How to become an Osteopath

Osteopaths diagnose, treat and provide preventative advice about disorders that affect the body's musculoskeletal system, using manual techniques to alleviate stresses and dysfunction to improve the body's function.

Personal requirements of a Osteopath

  • Independent and highly motivated
  • Interested in health science and human anatomy
  • Good hand-eye coordination
  • Good communication skills
  • Interested in people and their health

Education & Training for a Osteopath

To become an osteopath you usually have to complete a degree in clinical sciences at university with a major in osteopathic studies, followed by a postgraduate qualification in osteopathy. Alternatively, you can complete a double degree in health science and applied science (osteopathy). To get into the degree courses you usually need to gain your Senior Secondary Certificate of Education. Prerequisite subjects, or assumed knowledge, in one or more of English, mathematics, chemistry, biology and physics are normally required. Entry to postgraduate courses usually requires completion of an appropriate bachelor degree. Entry can be highly competitive, and applicants may be required to attend an interview. Universities have different prerequisites and some have flexible entry requirements. Contact the institutions you are interested in for more information.

Additional Information

Before undertaking clinical placements required by courses, students will need to obtain a National Police Certificate, a Provide First Aid Certificate and immunisations, and undergo a Working with Children Check. Contact the institutions you are interested in for more information.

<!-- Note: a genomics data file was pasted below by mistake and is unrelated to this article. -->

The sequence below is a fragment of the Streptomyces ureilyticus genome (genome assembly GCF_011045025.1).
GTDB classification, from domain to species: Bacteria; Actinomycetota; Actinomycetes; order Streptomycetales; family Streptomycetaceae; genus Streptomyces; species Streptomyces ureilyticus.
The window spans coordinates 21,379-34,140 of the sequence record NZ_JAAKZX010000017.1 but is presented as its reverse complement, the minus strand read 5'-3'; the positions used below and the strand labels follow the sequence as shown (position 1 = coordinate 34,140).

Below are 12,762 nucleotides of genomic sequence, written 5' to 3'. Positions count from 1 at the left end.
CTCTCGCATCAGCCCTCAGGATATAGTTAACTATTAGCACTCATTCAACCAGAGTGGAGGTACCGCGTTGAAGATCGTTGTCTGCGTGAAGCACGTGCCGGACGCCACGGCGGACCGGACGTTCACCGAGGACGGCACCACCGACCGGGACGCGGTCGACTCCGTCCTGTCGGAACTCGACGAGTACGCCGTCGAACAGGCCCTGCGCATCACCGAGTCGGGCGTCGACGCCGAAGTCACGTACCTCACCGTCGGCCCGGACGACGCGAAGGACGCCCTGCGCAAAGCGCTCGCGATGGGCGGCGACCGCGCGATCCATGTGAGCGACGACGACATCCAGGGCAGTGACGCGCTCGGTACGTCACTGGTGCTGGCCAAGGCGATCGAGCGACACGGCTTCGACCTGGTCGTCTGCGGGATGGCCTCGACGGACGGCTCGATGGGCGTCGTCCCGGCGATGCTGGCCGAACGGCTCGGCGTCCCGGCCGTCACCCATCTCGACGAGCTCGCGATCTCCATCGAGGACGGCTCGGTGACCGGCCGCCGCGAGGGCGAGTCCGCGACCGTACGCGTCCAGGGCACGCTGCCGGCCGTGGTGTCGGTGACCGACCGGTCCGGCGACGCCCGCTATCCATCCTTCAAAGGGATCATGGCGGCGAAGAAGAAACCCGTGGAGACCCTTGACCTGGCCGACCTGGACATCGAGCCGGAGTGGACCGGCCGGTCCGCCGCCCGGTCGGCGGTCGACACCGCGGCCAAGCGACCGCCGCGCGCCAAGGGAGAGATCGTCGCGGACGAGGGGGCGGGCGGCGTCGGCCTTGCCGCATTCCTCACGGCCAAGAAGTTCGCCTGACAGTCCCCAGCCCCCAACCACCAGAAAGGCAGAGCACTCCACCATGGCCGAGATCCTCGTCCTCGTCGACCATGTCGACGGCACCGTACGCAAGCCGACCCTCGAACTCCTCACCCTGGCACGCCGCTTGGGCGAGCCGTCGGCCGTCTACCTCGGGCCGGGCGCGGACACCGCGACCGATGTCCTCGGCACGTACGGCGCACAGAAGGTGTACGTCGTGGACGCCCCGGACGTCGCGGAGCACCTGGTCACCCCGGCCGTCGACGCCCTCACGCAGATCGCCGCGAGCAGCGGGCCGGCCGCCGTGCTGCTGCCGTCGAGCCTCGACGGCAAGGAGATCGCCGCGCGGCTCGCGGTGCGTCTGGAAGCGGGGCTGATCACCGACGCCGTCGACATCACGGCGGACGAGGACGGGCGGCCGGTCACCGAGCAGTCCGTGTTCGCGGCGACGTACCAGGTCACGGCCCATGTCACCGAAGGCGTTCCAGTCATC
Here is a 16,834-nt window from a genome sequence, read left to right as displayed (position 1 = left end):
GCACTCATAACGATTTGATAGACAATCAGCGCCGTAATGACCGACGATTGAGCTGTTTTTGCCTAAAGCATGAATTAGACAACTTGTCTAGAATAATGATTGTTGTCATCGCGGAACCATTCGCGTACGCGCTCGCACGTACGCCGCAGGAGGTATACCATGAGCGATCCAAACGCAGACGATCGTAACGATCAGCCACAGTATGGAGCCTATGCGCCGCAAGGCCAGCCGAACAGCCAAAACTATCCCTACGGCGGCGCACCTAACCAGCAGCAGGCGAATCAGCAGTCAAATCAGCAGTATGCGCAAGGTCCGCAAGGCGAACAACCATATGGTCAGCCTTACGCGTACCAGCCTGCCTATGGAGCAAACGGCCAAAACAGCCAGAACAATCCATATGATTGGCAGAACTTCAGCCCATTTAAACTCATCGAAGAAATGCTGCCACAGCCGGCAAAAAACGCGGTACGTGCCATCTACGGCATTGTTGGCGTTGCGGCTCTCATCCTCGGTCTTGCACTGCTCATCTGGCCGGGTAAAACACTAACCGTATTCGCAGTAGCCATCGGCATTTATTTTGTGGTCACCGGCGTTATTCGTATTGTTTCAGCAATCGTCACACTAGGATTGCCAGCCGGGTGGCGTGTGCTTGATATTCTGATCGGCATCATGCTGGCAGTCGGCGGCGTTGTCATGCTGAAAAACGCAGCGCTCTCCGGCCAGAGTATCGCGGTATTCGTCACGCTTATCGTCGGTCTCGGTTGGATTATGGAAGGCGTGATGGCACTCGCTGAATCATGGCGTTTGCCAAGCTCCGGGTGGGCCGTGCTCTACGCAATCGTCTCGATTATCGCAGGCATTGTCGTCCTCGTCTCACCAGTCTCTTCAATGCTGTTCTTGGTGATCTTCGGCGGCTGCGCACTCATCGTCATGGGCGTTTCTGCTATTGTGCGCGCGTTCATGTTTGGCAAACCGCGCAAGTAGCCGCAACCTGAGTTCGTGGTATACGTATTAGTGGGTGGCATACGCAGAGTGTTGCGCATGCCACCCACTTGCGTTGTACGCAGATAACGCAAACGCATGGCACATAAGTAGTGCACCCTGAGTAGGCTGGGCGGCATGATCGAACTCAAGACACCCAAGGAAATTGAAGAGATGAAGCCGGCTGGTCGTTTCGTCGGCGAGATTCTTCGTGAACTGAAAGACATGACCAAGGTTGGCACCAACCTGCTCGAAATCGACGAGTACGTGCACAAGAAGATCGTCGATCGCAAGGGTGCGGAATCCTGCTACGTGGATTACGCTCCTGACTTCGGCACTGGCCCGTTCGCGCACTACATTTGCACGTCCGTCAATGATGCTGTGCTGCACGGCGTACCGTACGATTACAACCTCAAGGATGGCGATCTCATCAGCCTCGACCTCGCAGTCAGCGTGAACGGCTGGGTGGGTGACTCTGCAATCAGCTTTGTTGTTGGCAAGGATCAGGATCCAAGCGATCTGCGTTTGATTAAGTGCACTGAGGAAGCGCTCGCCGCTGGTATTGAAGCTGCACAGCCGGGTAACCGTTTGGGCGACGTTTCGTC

Duties & Tasks of a Osteopath

Osteopaths:

  • diagnose patients' complaints using information from case histories, physical examinations, observation of patients' body structure and mobility, and medical imaging and laboratory tests
  • treat biomechanical complaints (including backache, general joint problems, sports injuries, arthritis, stress and repetitive strain injuries), some breathing problems (such as asthma) and a wide range of general medical complaints (headaches, for example)
  • treat patients using a variety of manual techniques, such as soft tissue stretching, muscle relaxation, gentle mobilisation or manipulation
  • treat children for the after-effects of birth trauma and childhood accidents
  • devise exercise and nutritional programs.

Working conditions for a Osteopath

Osteopaths work in association with medical practitioners, surgeons, midwives, physiotherapists, podiatrists and a range of complementary and alternative medical practitioners. They have a high level of contact with the public.

Employment Opportunities for a Osteopath

The majority of osteopaths are self-employed, but newly qualified osteopaths often work with an established clinic before starting their own practice. A small but growing number are based in private medical practices and specialist services such as pain management and aged-care facilities. Job prospects depend on the location in which you wish to practise and the level of community awareness of osteopaths as allied health workers.

Avg. weekly wage:

Unavailable

Future growth:

Very strong

Employment by state:

ACT 2%

NSW 24.7%

NT 0%

QLD 9.2%

SA 1.2%

TAS 2.3%

VIC 57.7%

WA 3%

Hours worked:

44

Unemployment:

Lower unemployment

Gender split:

Male 44%

Female 56%

Education level:

Highest qualification is secondary school: 0.6%

Highest qualification is a Diploma or Advanced Diploma: 4.2%

Highest qualification is a Bachelor degree: 25.5%

Highest qualification is a Postgraduate Diploma or Graduate Certificate: 69.7%

Age brackets:

15-19 - 0.1%

20-24 - 6.1%

25-34 - 26.8%

35-44 - 22.6%

45-54 - 19.5%

55-59 - 8.2%

60-64 - 7.1%

65 and Over - 9.5%

*The data above is sourced from the Department of Employment’s Job Outlook website.

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